America and Australia walk into a bar.
Australia: “When are you getting it together about gun control?”
America: “When are you getting it together about marriage equality?”
Bartender: “It’s the same bloody question; are we equal or not? You both know the answer; you already answered it on one of the issues. Now shut up and drink your appletinis.”
The bartender’s right, of course. The major issues that are currently facing both countries are, at their core, about equality. An even playing field. In Australia, it’s the right for couples to get married, regardless of sexuality or gender. In America, it’s for every unarmed person to be given a chance to live freely and not expect to be shot.
Both are a debate about the value of human life, and if some lives matter more than others. Both are a fight for basic human rights. Both affect the lives of thousands, if not millions, of each country’s citizens. Both issues, whilst they remain unresolved, are taking and ruining lives.
We should help each other see the simplicity of the respective issue before us, and how, like a small child who takes itself off to bed when it needs a nap, we already know what to do. But that hasn’t happened, and it’s clouded the conversation.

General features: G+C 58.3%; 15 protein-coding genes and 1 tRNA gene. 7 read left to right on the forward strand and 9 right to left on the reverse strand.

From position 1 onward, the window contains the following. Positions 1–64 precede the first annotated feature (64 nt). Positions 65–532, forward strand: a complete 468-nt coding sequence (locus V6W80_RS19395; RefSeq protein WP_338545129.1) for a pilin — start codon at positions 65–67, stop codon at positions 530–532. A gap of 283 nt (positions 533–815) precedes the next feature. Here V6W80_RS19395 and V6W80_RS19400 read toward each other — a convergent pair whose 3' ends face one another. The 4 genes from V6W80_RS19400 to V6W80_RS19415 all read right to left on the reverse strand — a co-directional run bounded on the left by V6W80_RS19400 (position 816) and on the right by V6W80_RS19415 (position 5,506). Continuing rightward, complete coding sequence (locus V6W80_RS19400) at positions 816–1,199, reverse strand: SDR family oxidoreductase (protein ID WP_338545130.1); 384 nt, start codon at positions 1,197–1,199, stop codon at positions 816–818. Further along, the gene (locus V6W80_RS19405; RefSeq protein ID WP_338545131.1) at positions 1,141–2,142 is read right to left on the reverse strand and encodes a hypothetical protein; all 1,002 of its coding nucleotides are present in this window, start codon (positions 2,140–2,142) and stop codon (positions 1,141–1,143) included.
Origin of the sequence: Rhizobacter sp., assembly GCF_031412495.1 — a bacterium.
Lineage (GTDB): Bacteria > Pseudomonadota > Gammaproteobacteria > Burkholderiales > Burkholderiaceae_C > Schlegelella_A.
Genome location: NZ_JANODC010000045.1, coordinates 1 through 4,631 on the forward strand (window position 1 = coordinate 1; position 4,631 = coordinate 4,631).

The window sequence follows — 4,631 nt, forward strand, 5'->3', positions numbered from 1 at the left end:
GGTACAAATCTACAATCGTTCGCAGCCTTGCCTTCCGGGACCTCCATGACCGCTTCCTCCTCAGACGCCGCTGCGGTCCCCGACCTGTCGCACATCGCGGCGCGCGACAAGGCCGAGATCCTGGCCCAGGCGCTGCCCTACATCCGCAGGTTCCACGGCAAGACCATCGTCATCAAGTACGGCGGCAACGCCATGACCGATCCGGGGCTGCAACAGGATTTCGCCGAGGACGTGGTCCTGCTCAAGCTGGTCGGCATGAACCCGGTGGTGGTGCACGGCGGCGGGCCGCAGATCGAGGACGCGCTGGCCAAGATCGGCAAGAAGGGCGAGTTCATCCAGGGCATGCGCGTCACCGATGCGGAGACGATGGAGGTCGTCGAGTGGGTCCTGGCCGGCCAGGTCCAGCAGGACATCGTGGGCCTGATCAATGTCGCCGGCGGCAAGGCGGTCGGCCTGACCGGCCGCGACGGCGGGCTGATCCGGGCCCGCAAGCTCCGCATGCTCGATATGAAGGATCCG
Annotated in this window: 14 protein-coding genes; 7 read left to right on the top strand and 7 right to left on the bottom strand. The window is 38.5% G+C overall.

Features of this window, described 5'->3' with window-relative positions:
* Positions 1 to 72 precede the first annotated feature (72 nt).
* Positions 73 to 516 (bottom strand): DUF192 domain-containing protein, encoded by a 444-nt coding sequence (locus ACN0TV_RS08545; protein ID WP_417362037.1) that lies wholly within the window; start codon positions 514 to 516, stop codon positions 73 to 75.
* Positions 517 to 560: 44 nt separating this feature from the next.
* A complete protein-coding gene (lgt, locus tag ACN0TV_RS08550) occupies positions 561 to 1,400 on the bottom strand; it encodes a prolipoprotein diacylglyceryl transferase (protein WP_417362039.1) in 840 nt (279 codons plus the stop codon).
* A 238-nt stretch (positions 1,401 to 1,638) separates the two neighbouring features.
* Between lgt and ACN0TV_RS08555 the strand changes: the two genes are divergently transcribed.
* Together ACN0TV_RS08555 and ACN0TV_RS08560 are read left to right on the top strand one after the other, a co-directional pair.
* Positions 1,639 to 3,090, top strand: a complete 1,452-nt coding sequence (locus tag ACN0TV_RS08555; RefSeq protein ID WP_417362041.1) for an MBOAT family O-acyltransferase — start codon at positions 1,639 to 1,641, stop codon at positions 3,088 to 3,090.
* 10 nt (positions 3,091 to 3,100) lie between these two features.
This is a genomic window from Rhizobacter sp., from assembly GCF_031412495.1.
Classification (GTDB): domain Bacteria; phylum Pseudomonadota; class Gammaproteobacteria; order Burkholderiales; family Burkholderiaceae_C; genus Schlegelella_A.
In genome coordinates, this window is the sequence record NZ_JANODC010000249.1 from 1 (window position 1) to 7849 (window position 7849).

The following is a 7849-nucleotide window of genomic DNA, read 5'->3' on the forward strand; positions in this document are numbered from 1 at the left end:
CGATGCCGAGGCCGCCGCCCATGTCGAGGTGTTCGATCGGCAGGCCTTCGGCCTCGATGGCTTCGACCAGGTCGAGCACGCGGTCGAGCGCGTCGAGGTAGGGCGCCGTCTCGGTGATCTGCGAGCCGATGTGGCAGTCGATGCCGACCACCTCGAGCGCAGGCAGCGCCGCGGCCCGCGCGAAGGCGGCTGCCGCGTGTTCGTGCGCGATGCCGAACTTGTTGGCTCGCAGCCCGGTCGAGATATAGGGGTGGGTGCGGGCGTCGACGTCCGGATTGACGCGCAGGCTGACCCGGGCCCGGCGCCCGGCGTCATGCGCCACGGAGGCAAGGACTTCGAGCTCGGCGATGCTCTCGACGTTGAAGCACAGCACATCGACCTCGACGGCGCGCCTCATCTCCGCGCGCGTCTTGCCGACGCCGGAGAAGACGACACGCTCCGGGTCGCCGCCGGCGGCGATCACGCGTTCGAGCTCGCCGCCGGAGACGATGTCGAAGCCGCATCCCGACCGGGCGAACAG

This week, the Australian media has been full of reactions to the Las Vegas massacre. We’re proud of the fact that we’ve done it better over here, and rightly so. Appalled at the senseless loss of life, we’ve repeated our cries for America to tighten their gun control, and expressed our dismay at the country’s stubborn attitude to their Constitutional and completely outdated right to bear arms; which, when it was written, didn’t envisage weaponry that could kill 59 people and injure more than 500 from the 32nd floor of a building across the street from thousands of innocent people.
Here in ‘Straya, we’ve got that subject sorted. In 1996, John Howard established very strict firearm laws in response to the Port Arthur massacre, where Martin Bryant went on a shooting spree, killing 35 people. Semiautomatic rifles and pump action shotguns were banned, a gun registry was established, as was a buy-back scheme for illegal weapons.
Most Aussies are happy with that, because we abhor any sort of imbalance of power. Now in 2017, we’re at one of our biggest equality crossroads in decades; do we allow same sex couples to marry, or not?
But rather than applying similar logic, it’s become an ugly, divisive debate, that’s strayed far from the basic question put to us. And ironically, it’s John Howard who’s leading the “No” Campaign, because he can’t see the fundamental similarities between the two issues.
LISTEN: The Deadliest Mass Shooting in US History. Post continues after audio…
Our postal survey has even made international headlines, with high profile identities from all over the world, especially from America, urging Australia to settle things for once and all.